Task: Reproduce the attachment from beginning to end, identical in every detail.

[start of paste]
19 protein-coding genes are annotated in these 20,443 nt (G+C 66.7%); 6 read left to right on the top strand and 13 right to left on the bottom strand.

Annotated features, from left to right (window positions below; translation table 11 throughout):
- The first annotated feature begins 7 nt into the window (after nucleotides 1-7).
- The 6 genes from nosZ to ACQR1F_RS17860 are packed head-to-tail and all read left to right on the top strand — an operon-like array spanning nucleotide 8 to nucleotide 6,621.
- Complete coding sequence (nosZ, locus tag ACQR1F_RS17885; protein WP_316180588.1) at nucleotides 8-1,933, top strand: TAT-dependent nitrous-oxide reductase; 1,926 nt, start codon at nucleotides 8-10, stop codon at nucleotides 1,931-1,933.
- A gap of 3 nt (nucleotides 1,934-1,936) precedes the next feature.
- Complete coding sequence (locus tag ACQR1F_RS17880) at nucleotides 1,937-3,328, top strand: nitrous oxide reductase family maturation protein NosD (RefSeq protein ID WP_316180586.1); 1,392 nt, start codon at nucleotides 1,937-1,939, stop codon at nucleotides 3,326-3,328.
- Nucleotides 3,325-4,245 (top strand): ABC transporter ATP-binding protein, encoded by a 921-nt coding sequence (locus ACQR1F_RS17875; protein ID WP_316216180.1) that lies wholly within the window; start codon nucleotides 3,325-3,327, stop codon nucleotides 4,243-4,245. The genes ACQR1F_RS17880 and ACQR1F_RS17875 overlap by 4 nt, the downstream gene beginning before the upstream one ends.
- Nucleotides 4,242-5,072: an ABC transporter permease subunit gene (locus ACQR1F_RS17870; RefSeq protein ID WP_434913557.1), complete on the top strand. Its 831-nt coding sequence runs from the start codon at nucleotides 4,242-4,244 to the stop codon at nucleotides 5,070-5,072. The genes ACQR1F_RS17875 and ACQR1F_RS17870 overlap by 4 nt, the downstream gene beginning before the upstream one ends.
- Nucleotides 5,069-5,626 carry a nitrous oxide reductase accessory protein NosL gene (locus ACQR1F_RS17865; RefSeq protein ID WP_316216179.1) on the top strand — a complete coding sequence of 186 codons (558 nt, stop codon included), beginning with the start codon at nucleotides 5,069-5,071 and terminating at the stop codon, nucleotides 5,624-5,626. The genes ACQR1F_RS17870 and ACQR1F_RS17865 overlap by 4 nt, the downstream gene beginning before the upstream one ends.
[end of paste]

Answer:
19 protein-coding genes are annotated in these 20,443 nt (G+C 66.7%); 6 read left to right on the top strand and 13 right to left on the bottom strand.

Annotated features, from left to right (window positions below; translation table 11 throughout):
- The first annotated feature begins 7 nt into the window (after nucleotides 1-7).
- The 6 genes from nosZ to ACQR1F_RS17860 are packed head-to-tail and all read left to right on the top strand — an operon-like array spanning nucleotide 8 to nucleotide 6,621.
- Complete coding sequence (nosZ, locus tag ACQR1F_RS17885; protein WP_316180588.1) at nucleotides 8-1,933, top strand: TAT-dependent nitrous-oxide reductase; 1,926 nt, start codon at nucleotides 8-10, stop codon at nucleotides 1,931-1,933.
- A gap of 3 nt (nucleotides 1,934-1,936) precedes the next feature.
- Complete coding sequence (locus tag ACQR1F_RS17880) at nucleotides 1,937-3,328, top strand: nitrous oxide reductase family maturation protein NosD (RefSeq protein ID WP_316180586.1); 1,392 nt, start codon at nucleotides 1,937-1,939, stop codon at nucleotides 3,326-3,328.
- Nucleotides 3,325-4,245 (top strand): ABC transporter ATP-binding protein, encoded by a 921-nt coding sequence (locus ACQR1F_RS17875; protein ID WP_316216180.1) that lies wholly within the window; start codon nucleotides 3,325-3,327, stop codon nucleotides 4,243-4,245. The genes ACQR1F_RS17880 and ACQR1F_RS17875 overlap by 4 nt, the downstream gene beginning before the upstream one ends.
- Nucleotides 4,242-5,072: an ABC transporter permease subunit gene (locus ACQR1F_RS17870; RefSeq protein ID WP_434913557.1), complete on the top strand. Its 831-nt coding sequence runs from the start codon at nucleotides 4,242-4,244 to the stop codon at nucleotides 5,070-5,072. The genes ACQR1F_RS17875 and ACQR1F_RS17870 overlap by 4 nt, the downstream gene beginning before the upstream one ends.
- Nucleotides 5,069-5,626 carry a nitrous oxide reductase accessory protein NosL gene (locus ACQR1F_RS17865; RefSeq protein ID WP_316216179.1) on the top strand — a complete coding sequence of 186 codons (558 nt, stop codon included), beginning with the start codon at nucleotides 5,069-5,071 and terminating at the stop codon, nucleotides 5,624-5,626. The genes ACQR1F_RS17870 and ACQR1F_RS17865 overlap by 4 nt, the downstream gene beginning before the upstream one ends.